O: You don't know until you present the joke to an audience whether it'll be funny or not?
SW: Yup. I don't know. Twenty-three years later, I don't know. I think of something, I write it down in a notebook, and to me, it's as funny as one that works. But it's not up to me. If it doesn't work three times and I throw it away, I don't think I was wrong. I just think they didn't agree with me.
O: From childhood, you wanted to make people laugh. Why laughter specifically, over any other form of attention or reaction?
SW: All these years later, I still don't know what it is about people laughing. It's just a rush to present your creativity to all these people and figure out what they like. It's very intense to be in front of a live audience. It's just an amazing experience. It's dangerous. Everything out there is heightened. The bad stuff is extra-worse. The silences are extra-silent. The good stuff is amazing. It's electric when you walk out there. For 90 minutes, you're on this other planet.
O: Most comedians, especially when they're performing live, at least occasionally go for sure laughs—whether with profanity, or crudity, or sexual jokes. Your act is unusual in that regard.
SW: When I started out, I had these rules for myself, that I wouldn't do certain things. And I've broken all of them. I didn't want to swear, because I wanted the joke to get a pure reaction, and anything I was going to say, I wanted to be able to say on TV. I wasn't thinking about HBO. I'm a conservative kind of guy, so I do have these rules—I won't talk about this, this, and this. And I don't like talking about topical things. I like talking about little things, like lint. Well, and the speed of light, which is not a little thing. But I don't like pop culture: I'm not going to talk about a TV show, or the president. If something is so big, to me, it cancels itself out. I'd rather talk about science, or hinges. [Laughs.] I don't want to talk about McDonald's. But that's just me. I'm a whole different person when I'm in an audience. I love Robert Schimmel: He's very filthy, but he's brilliant, very smart. I could never say his stuff on stage, but I love him and admire him. I think "Dice" Clay is hilarious, and Richard Pryor, but I don't feel like swearing. My mother taught me not to swear. [Laughs.]
O: Did you ever have a point in your career where someone tried to get you to change your performance to fit in with their show, or to adopt a more conventional comic style?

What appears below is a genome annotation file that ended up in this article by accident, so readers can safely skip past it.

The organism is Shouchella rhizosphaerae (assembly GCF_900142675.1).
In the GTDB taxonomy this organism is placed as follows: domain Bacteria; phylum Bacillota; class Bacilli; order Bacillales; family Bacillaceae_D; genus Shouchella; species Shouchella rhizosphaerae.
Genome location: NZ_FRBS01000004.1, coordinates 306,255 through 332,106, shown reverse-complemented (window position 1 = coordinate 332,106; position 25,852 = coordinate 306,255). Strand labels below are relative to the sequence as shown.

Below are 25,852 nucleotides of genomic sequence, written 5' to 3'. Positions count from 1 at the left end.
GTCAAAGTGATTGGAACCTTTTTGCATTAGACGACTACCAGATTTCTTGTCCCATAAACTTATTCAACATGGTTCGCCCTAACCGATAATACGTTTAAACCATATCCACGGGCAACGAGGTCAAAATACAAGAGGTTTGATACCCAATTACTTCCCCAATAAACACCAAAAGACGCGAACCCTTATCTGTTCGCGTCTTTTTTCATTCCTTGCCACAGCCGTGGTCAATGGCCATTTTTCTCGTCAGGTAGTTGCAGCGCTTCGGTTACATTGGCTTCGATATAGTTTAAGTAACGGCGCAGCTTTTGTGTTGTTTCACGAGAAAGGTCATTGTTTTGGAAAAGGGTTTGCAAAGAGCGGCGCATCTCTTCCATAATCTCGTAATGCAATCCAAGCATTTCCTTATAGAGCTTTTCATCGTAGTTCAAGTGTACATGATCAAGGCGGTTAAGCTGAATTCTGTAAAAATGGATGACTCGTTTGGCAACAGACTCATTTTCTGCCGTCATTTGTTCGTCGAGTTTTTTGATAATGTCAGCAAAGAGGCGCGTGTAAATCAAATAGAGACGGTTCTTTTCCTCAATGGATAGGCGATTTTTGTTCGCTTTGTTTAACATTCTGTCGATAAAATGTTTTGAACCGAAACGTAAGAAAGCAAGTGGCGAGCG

SW: No, that never happened. Ever. I'm happy I started out in Boston, because there was no show business there. There were no producers or agents or managers. There was just the guy in the club, and he decided whether you went on or not. That was the extent of show business, so you could do whatever you liked. I would have been ruined if someone had come in and said, "You can't not look at the audience! You can't look at your feet! You have to shave, and wear a sport jacket, and stay on one subject for three minutes!" But no one ever did that.
O: When you were younger, did you have any ambitions to appear in movies, or did that just happen as an outgrowth of your comedy dream?
SW: I wanted it to happen. The dreams of my life were to go on The Tonight Show and to have a small part in a movie. When I was 28, I had been on The Tonight Show a bunch of times, and Risa Bramon, who was casting Desperately Seeking Susan—I didn't know her, but she liked my stand-up—brought me to the attention of the director. I was overwhelmed, because my fantasies both came true. I didn't think of having a big acting career, I just thought of being in a movie sometime. But I like being in movies. It's relaxing, compared to being in a live show, because you only talk for, like, 30 seconds, and there's no audience, and if you make a mistake, you do it again.
O: Do you get any of that sense of electricity from being in a movie?
SW: It's weird. It's like performing in an empty theater, but the camera is a time machine that's going to deliver this moment to the audience in a year. It's a rush to be in a movie, and it's a kick to be on the screen, but it doesn't have that tense edge.
O: As a director, do you watch other directors when you're working on their projects?
SW: I learn from watching the films, but not so much from watching the directors, although with Oliver Stone in Natural Born Killers, I was very impressed with how he was into the details of everything. How he wanted it a certain way, and would do it over and over until he got what he wanted. Very, very intense about things.
O: Who have you most enjoyed working with?
SW: Film-wise? Oh, lots of people. Quentin Tarantino, that was a lot of fun. He's so enthusiastic. My short film, The Appointments Of Dennis Jennings, was directed by Dean Parisot, and that was a lot of fun, because we had the same sensibility. We were trying to make it as good as we could, but we were like kids building a treehouse—we were just, "Why don't we try this?" While we were setting it up, there was a lot of joking around. And Jim Jarmusch, I made a six-minute film with him called Coffee And Cigarettes. I'd like to do something else with him.